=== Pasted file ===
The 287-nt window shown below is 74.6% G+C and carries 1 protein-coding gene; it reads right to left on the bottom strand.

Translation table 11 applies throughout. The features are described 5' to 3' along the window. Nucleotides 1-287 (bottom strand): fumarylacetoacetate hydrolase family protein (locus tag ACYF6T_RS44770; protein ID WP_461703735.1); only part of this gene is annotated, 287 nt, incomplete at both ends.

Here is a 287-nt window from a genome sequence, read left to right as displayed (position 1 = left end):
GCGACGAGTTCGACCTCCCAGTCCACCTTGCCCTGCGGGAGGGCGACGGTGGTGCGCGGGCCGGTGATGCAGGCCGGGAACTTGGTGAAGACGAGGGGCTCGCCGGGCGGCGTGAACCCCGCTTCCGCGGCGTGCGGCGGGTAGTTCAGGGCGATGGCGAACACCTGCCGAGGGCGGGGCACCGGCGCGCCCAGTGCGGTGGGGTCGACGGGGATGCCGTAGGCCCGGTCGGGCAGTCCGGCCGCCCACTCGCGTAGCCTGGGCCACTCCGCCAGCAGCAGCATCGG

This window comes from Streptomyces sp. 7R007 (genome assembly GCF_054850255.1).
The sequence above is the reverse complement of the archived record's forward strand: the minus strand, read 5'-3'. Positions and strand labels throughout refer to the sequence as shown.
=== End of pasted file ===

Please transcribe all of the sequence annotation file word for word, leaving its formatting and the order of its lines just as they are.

The 287-nt window shown below is 74.6% G+C and carries 1 protein-coding gene; it reads right to left on the bottom strand.

Translation table 11 applies throughout. The features are described 5' to 3' along the window. Nucleotides 1-287 (bottom strand): fumarylacetoacetate hydrolase family protein (locus tag ACYF6T_RS44770; protein ID WP_461703735.1); only part of this gene is annotated, 287 nt, incomplete at both ends.

Here is a 287-nt window from a genome sequence, read left to right as displayed (position 1 = left end):
GCGACGAGTTCGACCTCCCAGTCCACCTTGCCCTGCGGGAGGGCGACGGTGGTGCGCGGGCCGGTGATGCAGGCCGGGAACTTGGTGAAGACGAGGGGCTCGCCGGGCGGCGTGAACCCCGCTTCCGCGGCGTGCGGCGGGTAGTTCAGGGCGATGGCGAACACCTGCCGAGGGCGGGGCACCGGCGCGCCCAGTGCGGTGGGGTCGACGGGGATGCCGTAGGCCCGGTCGGGCAGTCCGGCCGCCCACTCGCGTAGCCTGGGCCACTCCGCCAGCAGCAGCATCGG

This window comes from Streptomyces sp. 7R007 (genome assembly GCF_054850255.1).
The sequence above is the reverse complement of the archived record's forward strand: the minus strand, read 5'-3'. Positions and strand labels throughout refer to the sequence as shown.